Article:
Jan 20 – Mar 26, 2022


“I think of myself as a very self-conscious artist, one in control of – and aware of – composition, color relationships, spatial relationships, light. Yet, after working for many years, there is still a welcome factor of surprise, of the unexpected: each year when I go out to gather images, I see differently; an image that excited me last year goes unnoticed this year. Things pop into my ‘visual ray,’ as Thoreau would say, because they’ve come ‘within the range of [my] intellectual ray,’ my intellectual ray changing with time. Without my clear intention, an image can transform into metaphor, into meanings and associations which add richness to the work. Then there are the bodies of work themselves – each medium has a very different mood, as though the medium controls the content.

If I count my undergraduate education, I’ve been painting for 50 years. In that time my paintings have changed enormously, going from narrative figure compositions to ‘portraits’ of Victorian architecture, to agricultural landscape, to a kind of still life using agricultural implements as subjects. I remain attached to agriculture as subject matter because of its production of food, and for the complex environmental issues around that production; I love visiting farms and talking to farmers. What has also stayed constant from the beginning is my precise approach to making form: form that is closed and linear, rather than painterly and open. Where I used to aim for a perceptual realism, as in my landscape paintings, now my paintings are less about a perceived reality than they are about a sense of touch, of a physical reality, leading to, I hope, an uncanny sense of presence. What begins as a depiction of a mundane object may be transformed through an intense focus on light and form into metaphor, or into a realism that is heightened and becomes surreal. This is the part of making a painting––the surreal presence, the metaphor––that I don’t feel that I can control. For my recent paintings I am trying to find simpler and stranger compositions, so as to invite a strong tactile presence. Looking at a work in progress I often say to myself ‘how weird,’ which is good: strangeness provides a jolt, a push away from the ordinary, and an opening for questions.

The relief sculptures use a single color, clearly highlighting the responses that we have to a red, or blue, or green. My color choices aren’t arbitrary: I attempt to choose a color that speaks to the form. These low reliefs are in a way paradoxical: by existing in actual space, they are more real than either my paintings or drawings, yet at the same time the move into sculpted form, with light playing over its surfaces, makes them more abstract, less tethered to the world as it is. For instance, I would never include drapery in a painting because it would move the painting too close to ‘realism,’ while in the reliefs, the medium is abstract enough to overcome what I would see as a danger. The source of the drapery images is generally agricultural plastic, but in the relief sculpture they relate to all the reliefs of clothing in the history of art; people have an emotional response to it because of its reference to the body, and because of its allusion to softness and grace.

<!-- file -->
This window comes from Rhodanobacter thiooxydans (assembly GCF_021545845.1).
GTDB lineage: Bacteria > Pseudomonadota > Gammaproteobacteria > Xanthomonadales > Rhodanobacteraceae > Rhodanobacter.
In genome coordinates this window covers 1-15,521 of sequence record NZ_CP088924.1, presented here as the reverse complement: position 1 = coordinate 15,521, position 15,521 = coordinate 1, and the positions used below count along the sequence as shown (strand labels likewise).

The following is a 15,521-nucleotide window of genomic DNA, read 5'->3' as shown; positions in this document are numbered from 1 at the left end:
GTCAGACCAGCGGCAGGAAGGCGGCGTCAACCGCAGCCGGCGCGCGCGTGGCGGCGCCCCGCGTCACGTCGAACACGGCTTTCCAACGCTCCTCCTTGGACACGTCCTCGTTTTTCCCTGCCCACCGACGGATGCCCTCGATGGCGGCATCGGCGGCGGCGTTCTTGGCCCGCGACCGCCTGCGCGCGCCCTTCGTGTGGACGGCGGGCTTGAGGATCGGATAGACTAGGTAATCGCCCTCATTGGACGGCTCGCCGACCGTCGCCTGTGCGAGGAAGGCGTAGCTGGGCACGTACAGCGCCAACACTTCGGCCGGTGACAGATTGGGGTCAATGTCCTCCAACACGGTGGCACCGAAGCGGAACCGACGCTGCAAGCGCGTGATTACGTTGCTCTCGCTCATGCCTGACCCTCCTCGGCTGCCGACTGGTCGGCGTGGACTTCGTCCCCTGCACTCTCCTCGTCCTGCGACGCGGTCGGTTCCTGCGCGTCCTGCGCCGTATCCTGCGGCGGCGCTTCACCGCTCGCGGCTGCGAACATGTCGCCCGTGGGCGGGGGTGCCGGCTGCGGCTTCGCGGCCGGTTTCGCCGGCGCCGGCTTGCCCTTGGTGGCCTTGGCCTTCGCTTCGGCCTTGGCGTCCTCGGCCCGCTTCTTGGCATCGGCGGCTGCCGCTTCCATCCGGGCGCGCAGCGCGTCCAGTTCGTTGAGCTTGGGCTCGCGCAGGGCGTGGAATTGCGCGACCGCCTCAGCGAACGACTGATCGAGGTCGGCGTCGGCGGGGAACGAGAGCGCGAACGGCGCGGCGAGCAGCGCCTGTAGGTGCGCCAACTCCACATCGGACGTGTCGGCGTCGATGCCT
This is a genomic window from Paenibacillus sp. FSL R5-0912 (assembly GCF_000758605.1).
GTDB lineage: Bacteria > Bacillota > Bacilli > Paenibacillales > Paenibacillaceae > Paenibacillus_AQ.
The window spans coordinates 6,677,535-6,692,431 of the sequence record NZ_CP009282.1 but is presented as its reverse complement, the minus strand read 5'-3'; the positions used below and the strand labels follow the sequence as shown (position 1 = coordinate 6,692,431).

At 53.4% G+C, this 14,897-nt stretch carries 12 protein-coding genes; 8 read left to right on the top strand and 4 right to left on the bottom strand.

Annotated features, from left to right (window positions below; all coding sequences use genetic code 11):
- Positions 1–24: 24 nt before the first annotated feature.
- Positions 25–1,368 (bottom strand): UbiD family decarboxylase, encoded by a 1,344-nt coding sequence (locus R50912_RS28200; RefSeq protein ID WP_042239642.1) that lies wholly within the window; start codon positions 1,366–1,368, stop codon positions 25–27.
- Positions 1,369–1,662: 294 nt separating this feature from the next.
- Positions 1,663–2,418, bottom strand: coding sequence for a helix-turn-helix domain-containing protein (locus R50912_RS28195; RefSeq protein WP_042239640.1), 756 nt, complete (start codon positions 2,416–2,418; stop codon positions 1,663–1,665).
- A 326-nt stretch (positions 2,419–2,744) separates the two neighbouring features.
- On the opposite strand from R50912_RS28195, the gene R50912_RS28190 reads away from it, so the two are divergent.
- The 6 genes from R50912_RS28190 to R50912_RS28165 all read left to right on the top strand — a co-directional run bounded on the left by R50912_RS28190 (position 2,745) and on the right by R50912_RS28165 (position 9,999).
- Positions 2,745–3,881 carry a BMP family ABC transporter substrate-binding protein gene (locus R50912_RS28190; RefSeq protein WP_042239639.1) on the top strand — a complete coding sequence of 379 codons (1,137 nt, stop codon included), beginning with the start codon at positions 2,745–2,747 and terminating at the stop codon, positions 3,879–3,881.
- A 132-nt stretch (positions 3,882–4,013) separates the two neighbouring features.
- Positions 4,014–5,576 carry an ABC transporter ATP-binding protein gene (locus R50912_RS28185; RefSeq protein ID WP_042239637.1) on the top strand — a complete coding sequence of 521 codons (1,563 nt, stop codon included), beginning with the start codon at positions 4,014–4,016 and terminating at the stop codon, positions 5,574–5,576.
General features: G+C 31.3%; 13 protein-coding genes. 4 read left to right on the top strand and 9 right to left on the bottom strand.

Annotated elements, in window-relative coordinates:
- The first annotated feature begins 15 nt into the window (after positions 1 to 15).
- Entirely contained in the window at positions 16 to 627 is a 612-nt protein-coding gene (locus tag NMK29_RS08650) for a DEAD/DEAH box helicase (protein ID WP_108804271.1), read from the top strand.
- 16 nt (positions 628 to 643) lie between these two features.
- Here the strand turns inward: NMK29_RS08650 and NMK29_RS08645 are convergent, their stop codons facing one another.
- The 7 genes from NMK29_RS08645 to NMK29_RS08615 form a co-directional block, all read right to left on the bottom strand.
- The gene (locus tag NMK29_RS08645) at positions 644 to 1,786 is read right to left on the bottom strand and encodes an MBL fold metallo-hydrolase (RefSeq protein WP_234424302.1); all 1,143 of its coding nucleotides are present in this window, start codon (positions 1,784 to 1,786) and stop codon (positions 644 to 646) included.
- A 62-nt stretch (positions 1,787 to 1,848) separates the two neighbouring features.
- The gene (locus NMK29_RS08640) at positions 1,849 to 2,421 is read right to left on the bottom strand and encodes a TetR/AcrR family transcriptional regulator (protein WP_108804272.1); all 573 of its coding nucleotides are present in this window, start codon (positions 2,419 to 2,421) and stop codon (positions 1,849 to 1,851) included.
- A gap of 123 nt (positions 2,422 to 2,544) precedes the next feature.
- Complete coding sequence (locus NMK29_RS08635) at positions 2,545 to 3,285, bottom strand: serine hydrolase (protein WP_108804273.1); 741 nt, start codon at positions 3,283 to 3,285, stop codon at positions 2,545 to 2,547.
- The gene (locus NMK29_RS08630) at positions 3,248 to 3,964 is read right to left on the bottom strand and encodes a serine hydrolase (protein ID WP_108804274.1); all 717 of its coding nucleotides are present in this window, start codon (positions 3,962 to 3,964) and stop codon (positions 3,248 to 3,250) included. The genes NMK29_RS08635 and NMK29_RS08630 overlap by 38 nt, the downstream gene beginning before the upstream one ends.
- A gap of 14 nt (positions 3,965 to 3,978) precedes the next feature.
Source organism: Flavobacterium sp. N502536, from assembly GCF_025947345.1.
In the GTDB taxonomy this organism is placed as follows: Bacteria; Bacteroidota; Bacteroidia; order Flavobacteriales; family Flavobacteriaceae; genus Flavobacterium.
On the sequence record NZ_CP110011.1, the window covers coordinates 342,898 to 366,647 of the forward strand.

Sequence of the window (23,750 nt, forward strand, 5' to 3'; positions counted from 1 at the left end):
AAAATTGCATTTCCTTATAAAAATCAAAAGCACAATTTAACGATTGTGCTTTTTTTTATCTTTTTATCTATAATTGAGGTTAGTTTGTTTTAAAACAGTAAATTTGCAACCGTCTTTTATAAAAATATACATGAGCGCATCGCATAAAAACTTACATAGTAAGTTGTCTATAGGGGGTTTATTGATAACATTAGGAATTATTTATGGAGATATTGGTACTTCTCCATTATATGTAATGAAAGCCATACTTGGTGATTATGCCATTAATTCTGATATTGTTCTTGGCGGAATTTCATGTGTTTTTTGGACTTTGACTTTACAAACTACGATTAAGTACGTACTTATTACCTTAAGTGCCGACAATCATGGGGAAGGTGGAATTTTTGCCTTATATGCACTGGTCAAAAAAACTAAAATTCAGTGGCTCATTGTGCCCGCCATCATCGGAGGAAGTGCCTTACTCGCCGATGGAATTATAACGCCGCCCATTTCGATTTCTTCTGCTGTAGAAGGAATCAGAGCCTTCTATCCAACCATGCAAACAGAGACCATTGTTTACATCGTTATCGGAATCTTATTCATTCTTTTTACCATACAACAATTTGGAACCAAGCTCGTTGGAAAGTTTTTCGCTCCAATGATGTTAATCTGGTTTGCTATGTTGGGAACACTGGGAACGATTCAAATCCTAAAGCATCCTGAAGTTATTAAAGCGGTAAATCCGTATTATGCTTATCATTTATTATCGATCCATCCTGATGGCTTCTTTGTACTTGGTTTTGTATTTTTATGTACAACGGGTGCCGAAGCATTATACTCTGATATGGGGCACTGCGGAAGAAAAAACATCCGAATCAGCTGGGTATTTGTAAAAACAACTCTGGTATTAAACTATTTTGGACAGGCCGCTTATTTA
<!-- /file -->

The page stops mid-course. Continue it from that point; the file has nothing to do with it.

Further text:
In the hooked wool textiles, the graphic imagery is fully abstract, inspired in part by the simple geometries of Tantric drawings. The Imagery is developed through numerous abstract pencil sketches and are created with a rug-hooking technique employing strips of wool, hand-dyed in vibrant and saturated colors. The series has a range of textural surfaces created by directionality in the looped strips, and by areas trimmed in high or low relief. Color is gradated in some to create the illusion of movement and dimensional volume.

All three bodies of work wander the valley between representation and abstraction, each one circling a different area, kicking over rocks to see what surprise may lay beneath.”

- Altoon Sultan


Altoon Sultan received both an MFA and BA from Brooklyn College in New York. She is the recipient of numerous awards including two National Endowment for the Arts grants, an Academy Award in Art from the American Academy, and a medal for painting from the National Academy of Design where she was elected a member in 1995.  Her work is included in the permanent collections of the Metropolitan Museum of Art in New York; the Museum of Fine Arts, Boston; The National Gallery of Australia, Canberra; the Yale University Art Gallery; the Library of Congress; and the Fleming Museum of the University of Vermont. Sultan’s work has been included in numerous exhibitions including the National Museum of Women in the Arts; The Philbrook Museum of Art; the Hood Museum; the Fleming Museum; the San Francisco Museum of Art; and the Boston Museum of Fine Arts; among others